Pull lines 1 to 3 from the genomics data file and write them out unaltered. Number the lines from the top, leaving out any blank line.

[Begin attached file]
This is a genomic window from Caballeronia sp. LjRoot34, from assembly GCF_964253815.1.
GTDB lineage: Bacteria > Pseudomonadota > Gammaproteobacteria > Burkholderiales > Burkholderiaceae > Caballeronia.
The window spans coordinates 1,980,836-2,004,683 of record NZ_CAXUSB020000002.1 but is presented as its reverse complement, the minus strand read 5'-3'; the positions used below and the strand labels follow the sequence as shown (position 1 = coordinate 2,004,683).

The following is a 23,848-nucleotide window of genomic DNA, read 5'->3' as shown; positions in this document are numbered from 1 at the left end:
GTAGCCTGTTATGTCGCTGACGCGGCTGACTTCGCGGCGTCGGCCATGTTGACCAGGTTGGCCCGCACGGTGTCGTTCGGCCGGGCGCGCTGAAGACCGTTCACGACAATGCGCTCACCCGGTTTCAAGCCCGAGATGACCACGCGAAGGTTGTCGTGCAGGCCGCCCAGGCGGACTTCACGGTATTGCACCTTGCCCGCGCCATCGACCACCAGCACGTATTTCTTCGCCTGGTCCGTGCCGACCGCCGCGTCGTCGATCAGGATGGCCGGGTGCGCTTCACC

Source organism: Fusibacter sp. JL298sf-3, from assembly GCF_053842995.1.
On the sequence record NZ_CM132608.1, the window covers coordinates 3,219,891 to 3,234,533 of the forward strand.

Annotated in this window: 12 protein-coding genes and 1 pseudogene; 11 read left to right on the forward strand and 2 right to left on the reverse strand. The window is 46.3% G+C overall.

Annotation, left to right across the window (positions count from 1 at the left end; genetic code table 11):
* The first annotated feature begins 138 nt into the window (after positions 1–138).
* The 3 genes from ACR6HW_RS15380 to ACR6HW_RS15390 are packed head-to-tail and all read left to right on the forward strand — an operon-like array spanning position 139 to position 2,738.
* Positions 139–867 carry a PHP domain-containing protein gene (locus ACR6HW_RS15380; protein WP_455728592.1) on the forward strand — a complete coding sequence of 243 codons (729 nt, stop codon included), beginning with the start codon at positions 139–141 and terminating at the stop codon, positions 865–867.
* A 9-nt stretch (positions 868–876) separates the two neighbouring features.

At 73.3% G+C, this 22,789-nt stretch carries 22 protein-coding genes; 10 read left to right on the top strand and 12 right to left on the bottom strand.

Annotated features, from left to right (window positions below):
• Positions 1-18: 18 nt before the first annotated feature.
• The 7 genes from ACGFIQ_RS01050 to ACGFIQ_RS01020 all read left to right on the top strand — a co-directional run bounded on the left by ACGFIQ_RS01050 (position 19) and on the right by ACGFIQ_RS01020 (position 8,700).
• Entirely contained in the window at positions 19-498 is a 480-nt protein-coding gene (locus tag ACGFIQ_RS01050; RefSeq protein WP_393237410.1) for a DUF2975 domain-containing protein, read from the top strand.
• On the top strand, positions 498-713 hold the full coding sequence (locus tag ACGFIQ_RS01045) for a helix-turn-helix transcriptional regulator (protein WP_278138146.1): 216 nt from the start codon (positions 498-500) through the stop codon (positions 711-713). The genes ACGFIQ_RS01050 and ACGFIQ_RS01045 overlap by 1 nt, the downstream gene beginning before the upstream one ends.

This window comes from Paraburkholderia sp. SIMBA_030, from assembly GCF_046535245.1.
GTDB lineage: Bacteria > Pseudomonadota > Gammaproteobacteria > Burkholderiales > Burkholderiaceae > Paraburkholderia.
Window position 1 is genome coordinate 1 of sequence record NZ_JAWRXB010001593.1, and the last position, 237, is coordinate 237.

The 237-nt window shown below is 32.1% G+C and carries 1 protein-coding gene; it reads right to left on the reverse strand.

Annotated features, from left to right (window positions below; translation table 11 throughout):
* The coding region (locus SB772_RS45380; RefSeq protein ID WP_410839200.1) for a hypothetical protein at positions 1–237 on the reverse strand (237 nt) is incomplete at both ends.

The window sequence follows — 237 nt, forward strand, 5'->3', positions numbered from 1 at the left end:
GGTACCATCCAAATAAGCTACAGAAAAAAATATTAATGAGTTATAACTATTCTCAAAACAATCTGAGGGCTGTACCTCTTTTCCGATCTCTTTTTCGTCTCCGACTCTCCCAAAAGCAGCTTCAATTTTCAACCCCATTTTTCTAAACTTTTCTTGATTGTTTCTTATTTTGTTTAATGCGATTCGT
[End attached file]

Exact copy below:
This is a genomic window from Caballeronia sp. LjRoot34, from assembly GCF_964253815.1.
GTDB lineage: Bacteria > Pseudomonadota > Gammaproteobacteria > Burkholderiales > Burkholderiaceae > Caballeronia.
The window spans coordinates 1,980,836-2,004,683 of record NZ_CAXUSB020000002.1 but is presented as its reverse complement, the minus strand read 5'-3'; the positions used below and the strand labels follow the sequence as shown (position 1 = coordinate 2,004,683).